alexander the great








noun

  1. 356–323 b.c., king of Macedonia 336–323: conqueror of Greek city-states and of the Persian empire from Asia Minor and Egypt to India.

noun

  1. 356–323 bc, king of Macedon, who conquered Greece (336), Egypt (331), and the Persian Empire (328), and founded Alexandria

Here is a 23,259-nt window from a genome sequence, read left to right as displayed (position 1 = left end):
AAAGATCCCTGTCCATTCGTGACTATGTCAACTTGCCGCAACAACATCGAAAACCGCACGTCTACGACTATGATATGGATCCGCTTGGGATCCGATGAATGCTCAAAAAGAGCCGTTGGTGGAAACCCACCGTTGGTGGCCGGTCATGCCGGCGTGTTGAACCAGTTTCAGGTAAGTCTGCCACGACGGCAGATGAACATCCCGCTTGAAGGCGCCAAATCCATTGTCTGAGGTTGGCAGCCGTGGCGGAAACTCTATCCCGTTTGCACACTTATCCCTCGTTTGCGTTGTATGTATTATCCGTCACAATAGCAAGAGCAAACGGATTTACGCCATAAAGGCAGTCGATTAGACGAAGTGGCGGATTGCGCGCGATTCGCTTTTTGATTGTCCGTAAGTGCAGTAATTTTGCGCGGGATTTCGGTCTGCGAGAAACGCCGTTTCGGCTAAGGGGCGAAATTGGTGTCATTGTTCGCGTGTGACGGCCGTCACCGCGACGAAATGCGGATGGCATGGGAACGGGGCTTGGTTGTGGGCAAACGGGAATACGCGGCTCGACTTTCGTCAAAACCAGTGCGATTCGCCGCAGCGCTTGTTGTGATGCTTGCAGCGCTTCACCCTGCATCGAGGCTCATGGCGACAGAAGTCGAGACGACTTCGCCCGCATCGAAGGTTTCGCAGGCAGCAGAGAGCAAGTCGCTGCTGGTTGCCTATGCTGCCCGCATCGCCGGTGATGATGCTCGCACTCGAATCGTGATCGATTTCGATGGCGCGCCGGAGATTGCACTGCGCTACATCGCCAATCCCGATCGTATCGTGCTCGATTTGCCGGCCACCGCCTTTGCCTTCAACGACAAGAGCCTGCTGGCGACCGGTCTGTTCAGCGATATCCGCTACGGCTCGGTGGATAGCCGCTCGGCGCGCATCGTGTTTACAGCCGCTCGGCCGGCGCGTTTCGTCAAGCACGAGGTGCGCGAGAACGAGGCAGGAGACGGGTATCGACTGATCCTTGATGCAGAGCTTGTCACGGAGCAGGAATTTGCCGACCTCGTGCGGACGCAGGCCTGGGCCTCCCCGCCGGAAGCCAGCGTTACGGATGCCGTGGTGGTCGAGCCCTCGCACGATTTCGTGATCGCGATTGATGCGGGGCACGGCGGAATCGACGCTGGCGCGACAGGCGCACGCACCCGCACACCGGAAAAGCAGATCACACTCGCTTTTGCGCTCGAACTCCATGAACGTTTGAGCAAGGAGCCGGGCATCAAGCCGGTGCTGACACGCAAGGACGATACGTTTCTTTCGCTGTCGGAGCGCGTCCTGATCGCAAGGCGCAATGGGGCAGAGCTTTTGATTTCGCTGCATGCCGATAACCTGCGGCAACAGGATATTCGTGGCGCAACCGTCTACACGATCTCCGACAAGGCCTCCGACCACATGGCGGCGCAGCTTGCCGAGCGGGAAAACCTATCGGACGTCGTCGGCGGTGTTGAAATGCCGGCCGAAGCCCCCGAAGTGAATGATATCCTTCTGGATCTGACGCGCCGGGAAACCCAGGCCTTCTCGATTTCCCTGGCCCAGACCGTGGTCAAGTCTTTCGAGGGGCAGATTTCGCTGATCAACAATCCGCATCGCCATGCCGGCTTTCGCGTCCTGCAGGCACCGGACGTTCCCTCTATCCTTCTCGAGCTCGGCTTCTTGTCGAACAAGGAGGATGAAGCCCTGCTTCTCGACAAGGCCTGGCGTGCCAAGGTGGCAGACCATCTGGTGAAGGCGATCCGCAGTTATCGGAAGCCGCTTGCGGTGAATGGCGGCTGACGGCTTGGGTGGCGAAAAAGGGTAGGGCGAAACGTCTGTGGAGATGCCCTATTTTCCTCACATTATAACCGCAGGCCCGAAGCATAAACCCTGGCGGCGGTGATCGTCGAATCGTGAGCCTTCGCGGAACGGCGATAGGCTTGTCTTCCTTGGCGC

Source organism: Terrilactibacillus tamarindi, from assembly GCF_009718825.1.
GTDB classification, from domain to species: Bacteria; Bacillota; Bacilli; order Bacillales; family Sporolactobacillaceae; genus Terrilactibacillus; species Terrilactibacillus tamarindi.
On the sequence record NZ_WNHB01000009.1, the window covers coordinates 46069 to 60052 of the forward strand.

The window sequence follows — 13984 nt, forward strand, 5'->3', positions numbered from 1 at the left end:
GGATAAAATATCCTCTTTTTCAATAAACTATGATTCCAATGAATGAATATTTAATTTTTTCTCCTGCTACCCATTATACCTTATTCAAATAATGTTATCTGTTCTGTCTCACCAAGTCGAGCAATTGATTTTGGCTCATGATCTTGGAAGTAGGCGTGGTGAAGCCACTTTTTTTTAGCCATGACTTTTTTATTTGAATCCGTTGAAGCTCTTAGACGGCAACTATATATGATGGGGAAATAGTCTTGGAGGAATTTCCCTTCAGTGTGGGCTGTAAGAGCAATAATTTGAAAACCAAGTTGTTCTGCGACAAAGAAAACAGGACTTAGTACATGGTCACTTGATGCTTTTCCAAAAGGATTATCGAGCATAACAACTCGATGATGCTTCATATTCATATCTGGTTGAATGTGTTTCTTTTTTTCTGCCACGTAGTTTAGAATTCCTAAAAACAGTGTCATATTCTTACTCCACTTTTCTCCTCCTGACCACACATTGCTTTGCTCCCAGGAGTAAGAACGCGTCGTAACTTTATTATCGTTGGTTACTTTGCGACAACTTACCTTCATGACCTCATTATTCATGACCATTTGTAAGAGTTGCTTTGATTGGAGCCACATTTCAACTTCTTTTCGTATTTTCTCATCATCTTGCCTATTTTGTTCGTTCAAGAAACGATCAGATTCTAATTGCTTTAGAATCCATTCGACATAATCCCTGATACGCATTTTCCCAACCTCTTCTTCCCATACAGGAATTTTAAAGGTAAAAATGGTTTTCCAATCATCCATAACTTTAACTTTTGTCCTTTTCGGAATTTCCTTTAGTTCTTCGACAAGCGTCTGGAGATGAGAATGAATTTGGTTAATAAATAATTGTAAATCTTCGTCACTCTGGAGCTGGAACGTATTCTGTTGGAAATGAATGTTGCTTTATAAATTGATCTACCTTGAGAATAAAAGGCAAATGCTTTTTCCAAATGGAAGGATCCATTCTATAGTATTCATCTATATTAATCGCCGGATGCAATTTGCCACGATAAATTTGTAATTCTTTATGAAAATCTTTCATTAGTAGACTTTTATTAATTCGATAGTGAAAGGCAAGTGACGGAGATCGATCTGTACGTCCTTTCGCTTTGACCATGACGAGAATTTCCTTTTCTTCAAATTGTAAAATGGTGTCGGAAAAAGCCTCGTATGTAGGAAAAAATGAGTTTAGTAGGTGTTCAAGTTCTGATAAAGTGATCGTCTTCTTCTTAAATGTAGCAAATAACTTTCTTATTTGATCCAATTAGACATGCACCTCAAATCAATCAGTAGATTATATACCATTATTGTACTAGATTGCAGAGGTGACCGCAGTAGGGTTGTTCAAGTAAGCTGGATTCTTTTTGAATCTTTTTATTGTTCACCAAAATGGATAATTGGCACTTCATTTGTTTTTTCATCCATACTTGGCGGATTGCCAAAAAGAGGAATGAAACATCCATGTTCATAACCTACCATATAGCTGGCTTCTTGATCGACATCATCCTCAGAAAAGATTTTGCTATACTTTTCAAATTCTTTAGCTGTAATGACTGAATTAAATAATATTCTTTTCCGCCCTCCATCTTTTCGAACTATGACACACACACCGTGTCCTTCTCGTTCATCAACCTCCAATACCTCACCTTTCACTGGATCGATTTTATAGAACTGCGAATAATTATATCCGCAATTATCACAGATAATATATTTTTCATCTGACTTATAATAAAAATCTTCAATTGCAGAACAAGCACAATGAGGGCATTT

A ruler of Greece in the fourth century b.c. As a general, he conquered most of the ancient world, extending the civilization of Greece east to India. Alexander is said to have wept because there were no worlds left to conquer. In Alexander’s youth, the philosopher Aristotle was his tutor.

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